Isabel Oakeshott: Vicky Pryce double-crossed me

The Sunday Times journalist reveals her side of the discussions which led to the conviction of Chris Huhne and his ex-wife for perverting the course of justice.

Isabel Oakeshott, the Sunday Times journalist who convinced Vicky Pryce to go on the record about taking Chris Huhne's speeding points, has today published her side of the story. 

Oakeshott advised Pryce to record her ex-husband discussing the points, and their lengthy email correspondence was revealed in the trial which saw Pryce convicted of perverting the course of justice. 

The email trail (which can be read in full here) is a must-read for press commentators and journalism students. It provides a rare real-life example of a senior journalist negotiating with a reluctant source to agree to publication.

Oakeshott's piece in the News Review (£) adds some fascinating detail. She was clearly well aware of Pryce's motivation in speaking to her:

It was now clear to me that Vicky had an agenda: she was out to get Chris Huhne. She didn’t need to spell it out: her willingness to show me confidential documents that mighthave revealed something compromising showed she wanted to do him damage. The more he compounded her misery by trying to pare down her divorce settlement, the more dangerous to him she was becoming.

In the emails, Pryce writes: "I just want the story out there so he has to resign." Both she and Oakeshott refer regularly to the story bringing Huhne down, or proving "fatal".

Initially, Oakeshott had convinced Pryce not to go to the Mail on Sunday, which had been chasing the story. In the emails, she refers to it as a "fairly downmarket" newspaper, and says it would seem "tawdry" to go there. She argues it would look mercenary for Pryce to accept money for the story: a reason to go with the Sunday Times, which would not pay her.

After the first story Oakeshott had negotiated with Pryce appeared in the Sunday Times - a piece which referred only to "someone" taking Huhne's points - Pryce suddenly drops out of contact with the journalist. 

That weekend I found out why: she had double-crossed me. While I was busy protecting her identity, she had been busy revealing all to a rival newspaper, The Mail on Sunday.

In Oakeshott's view, dallying with both broadsheet and tabloid newspapers was part of what led to Pryce's downfall. She had tried to get Pryce to agree to a follow-up in the Sunday Times, telling her: "I need your help. Please don't tell me what I can't write. Tell me what I CAN write."

The other controversial aspect of the case tackled by Oakeshott in her piece is News International's decision to hand over the "confidential" agreement Pryce had signed to the court, along with copies of their emails.

Handing over lengthy private email correspondence between myself and Vicky was an entirely different matter, however. I was horrified when it was requested by the police. While I do not believe those messages contained anything unprofessional, I would have chosen every word carefully if I’d known it would be for public consumption. The Sunday Times put up a vigorous fight in court. But eventually we were forced by a judge to give up the correspondence, along with copies of our written agreement with Vicky.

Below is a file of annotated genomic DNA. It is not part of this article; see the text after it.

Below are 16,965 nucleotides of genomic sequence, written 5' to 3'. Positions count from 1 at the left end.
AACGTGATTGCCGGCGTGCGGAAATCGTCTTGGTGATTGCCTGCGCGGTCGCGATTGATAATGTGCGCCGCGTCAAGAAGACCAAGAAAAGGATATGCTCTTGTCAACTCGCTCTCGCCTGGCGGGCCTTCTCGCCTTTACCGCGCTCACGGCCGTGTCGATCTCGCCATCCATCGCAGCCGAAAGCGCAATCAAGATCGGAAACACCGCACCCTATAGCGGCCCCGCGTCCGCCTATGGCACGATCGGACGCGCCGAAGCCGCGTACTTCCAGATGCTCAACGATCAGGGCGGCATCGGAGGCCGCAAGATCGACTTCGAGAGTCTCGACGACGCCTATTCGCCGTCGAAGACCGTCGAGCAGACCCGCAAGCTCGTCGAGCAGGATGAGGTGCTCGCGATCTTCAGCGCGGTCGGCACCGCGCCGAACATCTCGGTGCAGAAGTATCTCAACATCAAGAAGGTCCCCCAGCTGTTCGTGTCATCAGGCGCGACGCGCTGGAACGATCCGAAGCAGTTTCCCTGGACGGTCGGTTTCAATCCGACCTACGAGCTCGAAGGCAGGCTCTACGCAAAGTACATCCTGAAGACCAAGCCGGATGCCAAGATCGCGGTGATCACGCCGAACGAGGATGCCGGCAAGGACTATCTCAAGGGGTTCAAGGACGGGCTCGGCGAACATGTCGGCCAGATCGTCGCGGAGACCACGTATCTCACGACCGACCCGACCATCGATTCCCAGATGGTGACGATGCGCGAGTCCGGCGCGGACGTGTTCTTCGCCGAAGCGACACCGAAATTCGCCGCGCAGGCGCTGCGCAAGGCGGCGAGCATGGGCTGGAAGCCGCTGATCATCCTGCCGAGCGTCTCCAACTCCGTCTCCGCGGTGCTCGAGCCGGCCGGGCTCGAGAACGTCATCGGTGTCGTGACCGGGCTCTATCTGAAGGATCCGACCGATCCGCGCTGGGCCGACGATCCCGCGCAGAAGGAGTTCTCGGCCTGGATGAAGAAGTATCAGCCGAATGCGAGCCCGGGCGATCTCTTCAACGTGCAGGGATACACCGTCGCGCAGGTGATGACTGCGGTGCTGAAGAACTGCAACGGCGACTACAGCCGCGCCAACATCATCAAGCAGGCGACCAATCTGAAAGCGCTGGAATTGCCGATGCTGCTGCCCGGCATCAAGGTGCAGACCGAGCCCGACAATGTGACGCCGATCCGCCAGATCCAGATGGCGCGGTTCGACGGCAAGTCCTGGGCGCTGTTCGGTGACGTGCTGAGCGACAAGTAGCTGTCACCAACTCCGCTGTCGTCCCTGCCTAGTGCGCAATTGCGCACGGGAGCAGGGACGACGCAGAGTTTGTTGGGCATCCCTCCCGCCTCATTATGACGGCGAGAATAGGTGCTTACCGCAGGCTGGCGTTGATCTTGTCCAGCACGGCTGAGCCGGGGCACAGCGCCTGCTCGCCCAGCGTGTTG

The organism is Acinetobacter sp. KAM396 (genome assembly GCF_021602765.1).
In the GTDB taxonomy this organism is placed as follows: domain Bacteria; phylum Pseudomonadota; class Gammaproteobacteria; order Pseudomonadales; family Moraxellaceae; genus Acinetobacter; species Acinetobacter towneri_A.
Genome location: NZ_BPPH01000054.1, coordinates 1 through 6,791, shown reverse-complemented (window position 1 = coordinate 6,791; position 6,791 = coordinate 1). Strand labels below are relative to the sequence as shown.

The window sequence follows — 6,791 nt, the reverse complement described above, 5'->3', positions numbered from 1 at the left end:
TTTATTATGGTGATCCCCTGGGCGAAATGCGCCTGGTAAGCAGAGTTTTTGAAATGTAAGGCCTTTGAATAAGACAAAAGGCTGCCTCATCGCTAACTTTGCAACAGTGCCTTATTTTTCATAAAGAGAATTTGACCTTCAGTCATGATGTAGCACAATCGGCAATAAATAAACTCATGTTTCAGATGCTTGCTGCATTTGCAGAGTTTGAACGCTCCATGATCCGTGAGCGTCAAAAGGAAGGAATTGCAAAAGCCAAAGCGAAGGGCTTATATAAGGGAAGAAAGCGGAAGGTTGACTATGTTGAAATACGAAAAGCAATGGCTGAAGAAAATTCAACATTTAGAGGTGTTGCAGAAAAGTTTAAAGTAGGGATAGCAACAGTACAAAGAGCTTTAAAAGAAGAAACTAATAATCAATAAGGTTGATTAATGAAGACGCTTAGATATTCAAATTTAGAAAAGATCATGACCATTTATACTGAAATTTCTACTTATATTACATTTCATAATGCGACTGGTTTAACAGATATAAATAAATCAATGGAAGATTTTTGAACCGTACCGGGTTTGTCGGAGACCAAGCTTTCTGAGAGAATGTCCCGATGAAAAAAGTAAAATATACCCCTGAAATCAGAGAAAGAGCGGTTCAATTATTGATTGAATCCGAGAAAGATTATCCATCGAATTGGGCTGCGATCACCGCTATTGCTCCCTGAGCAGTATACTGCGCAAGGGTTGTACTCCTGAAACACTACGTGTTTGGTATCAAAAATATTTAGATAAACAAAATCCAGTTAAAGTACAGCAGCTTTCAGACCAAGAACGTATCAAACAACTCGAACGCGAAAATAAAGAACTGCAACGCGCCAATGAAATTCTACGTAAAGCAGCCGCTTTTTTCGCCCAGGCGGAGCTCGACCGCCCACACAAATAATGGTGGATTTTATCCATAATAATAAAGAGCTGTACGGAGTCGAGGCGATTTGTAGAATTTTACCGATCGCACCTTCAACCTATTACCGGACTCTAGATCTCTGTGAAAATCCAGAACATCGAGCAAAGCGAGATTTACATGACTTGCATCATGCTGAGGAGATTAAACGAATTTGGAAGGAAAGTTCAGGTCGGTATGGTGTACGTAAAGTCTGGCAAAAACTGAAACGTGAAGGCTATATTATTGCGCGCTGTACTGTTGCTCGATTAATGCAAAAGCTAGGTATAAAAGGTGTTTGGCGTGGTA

That decision will keep journalism ethics classes in material for years. Should Oakeshott and the Sunday Times have refused to reveal their source? Or was the public interest greater in them revealing it, and both Huhne and Pryce being convicted of their crime?

Vicky Pryce. Photo: Getty

Helen Lewis is deputy editor of the New Statesman. She has presented BBC Radio 4’s Week in Westminster and is a regular panellist on BBC1’s Sunday Politics.

Twitter/@suttonnick
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From "cockroaches" to campaigns: how the UK press u-turned on the refugee crisis

Harrowing photos of a drowned toddler washed up on a Turkish beach have made the front pages – and changed the attitude of Britain's newspapers.

Contains distressing images.

The UK press has united in urging the government to soften its stance on the record numbers of people migrating to Europe. The reason? A series of distressing photos of the body of a three-year-old Syrian boy, face down in the sand on the Turkish coast.

Most papers decided to run one or more of these pictures on their front pages, accompanying headlines entreating David Cameron to take notice. While your mole wholeheartedly supports this message, it can't help noticing the sudden u-turn executed by certain newspapers on the subject of the refugee crisis.

First, they used to call them "foreigners" and "migrants" (a term that has rapidly lost its neutrality in the reporting of the crisis) who were flooding Europe and on the way to "swarm" the UK. Now they've discovered that these people are victims and refugees who need saving.


 

Photos: Twitter/suttonnick


The Sun went so far as to run a column by Katie Hopkins five months ago in which she referred to them as "cockroaches" and "feral humans". She wrote:

Show me pictures of coffins, show me bodies floating in water, play violins and show me skinny people looking sad. I still don't care. Because in the next minute you'll show me pictures of aggressive young men at Calais, spreading like norovirus on a cruise ship. Make no mistake, these migrants are like cockroaches.

Photo: Twitter

Now the same paper is urging the government not to "flinch" from taking in "desperate people", those in a "life-and-death struggle not of their own making":

Photo: Twitter/@Yorkskillerby


And the Daily Mail still seems confused:

 

It's not really the time for media navel-gazing, but perhaps the papers that have only just realised the refugees' plight can look closer at the language they've been using. It may have contributed to the "dehumanising" effect for which Cameron and co are now being condemned.

I'm a mole, innit.